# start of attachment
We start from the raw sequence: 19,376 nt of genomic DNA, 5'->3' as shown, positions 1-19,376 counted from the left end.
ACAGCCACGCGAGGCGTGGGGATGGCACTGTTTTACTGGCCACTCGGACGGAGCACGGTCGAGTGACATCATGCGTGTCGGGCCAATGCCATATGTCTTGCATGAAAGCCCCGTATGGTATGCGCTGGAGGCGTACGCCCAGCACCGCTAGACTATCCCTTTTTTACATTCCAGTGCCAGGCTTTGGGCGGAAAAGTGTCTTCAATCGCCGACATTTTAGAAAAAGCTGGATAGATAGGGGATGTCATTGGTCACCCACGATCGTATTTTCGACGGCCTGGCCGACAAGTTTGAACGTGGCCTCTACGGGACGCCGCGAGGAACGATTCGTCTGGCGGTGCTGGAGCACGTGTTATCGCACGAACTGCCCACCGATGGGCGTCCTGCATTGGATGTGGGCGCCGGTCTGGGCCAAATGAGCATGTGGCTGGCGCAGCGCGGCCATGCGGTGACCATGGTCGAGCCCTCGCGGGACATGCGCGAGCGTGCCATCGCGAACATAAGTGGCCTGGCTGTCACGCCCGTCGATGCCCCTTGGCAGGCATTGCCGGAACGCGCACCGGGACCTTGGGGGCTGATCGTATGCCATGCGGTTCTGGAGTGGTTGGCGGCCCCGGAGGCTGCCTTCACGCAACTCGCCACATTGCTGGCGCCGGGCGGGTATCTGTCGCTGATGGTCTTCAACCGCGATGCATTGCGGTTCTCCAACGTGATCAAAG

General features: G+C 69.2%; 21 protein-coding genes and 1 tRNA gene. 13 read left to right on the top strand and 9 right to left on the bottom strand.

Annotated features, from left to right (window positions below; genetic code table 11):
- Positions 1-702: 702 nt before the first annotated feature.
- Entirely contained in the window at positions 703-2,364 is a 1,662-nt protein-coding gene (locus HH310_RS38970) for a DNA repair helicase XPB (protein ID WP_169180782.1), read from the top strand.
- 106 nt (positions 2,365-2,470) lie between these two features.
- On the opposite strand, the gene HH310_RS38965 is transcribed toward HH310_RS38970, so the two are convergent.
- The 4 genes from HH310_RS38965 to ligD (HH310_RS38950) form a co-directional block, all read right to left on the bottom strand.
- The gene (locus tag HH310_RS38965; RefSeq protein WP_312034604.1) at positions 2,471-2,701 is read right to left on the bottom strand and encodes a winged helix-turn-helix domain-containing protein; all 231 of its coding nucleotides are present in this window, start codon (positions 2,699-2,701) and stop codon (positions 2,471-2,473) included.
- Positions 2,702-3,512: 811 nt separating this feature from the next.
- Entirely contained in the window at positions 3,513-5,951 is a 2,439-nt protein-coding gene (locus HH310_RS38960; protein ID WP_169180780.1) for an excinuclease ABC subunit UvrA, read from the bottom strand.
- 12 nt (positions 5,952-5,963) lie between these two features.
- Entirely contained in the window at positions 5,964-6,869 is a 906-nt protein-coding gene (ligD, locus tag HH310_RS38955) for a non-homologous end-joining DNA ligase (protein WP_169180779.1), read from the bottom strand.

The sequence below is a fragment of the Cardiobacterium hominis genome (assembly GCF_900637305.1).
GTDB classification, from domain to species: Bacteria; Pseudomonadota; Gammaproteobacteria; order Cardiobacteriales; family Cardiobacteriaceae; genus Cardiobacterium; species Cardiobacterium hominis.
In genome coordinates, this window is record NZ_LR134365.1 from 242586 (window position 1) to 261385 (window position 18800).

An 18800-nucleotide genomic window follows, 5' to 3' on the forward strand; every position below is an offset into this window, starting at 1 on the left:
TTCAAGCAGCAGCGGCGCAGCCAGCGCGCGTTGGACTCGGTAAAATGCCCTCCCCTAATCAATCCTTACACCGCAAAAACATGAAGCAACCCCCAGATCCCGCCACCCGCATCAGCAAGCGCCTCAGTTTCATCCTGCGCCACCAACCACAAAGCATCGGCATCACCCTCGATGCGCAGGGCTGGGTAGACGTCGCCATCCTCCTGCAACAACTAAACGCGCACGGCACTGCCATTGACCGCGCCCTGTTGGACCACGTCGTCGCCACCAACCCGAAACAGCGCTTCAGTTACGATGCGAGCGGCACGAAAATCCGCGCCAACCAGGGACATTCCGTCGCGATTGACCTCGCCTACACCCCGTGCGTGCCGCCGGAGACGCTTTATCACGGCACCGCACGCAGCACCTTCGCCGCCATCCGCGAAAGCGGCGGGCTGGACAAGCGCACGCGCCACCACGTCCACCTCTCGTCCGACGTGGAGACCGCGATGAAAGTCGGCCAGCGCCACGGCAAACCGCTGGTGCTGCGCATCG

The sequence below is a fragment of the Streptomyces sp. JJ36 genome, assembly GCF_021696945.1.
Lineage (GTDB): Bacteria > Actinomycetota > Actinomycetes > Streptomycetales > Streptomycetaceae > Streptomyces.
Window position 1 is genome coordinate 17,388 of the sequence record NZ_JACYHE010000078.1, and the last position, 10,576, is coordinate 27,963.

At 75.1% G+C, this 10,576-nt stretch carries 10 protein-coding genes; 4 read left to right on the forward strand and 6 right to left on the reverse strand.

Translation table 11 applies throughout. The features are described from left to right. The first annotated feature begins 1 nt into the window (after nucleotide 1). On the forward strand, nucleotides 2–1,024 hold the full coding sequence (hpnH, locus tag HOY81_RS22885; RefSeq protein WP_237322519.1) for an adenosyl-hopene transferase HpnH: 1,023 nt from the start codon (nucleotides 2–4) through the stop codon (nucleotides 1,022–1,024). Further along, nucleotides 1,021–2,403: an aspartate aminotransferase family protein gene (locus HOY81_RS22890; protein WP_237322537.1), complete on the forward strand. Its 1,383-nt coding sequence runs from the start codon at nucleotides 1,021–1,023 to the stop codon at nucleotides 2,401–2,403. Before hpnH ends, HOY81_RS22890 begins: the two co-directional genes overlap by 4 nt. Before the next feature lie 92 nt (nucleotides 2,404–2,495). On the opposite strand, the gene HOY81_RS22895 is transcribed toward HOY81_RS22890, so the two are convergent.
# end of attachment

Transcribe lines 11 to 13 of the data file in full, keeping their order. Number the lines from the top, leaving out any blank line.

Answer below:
- Positions 2,702-3,512: 811 nt separating this feature from the next.
- Entirely contained in the window at positions 3,513-5,951 is a 2,439-nt protein-coding gene (locus HH310_RS38960; protein ID WP_169180780.1) for an excinuclease ABC subunit UvrA, read from the bottom strand.
- 12 nt (positions 5,952-5,963) lie between these two features.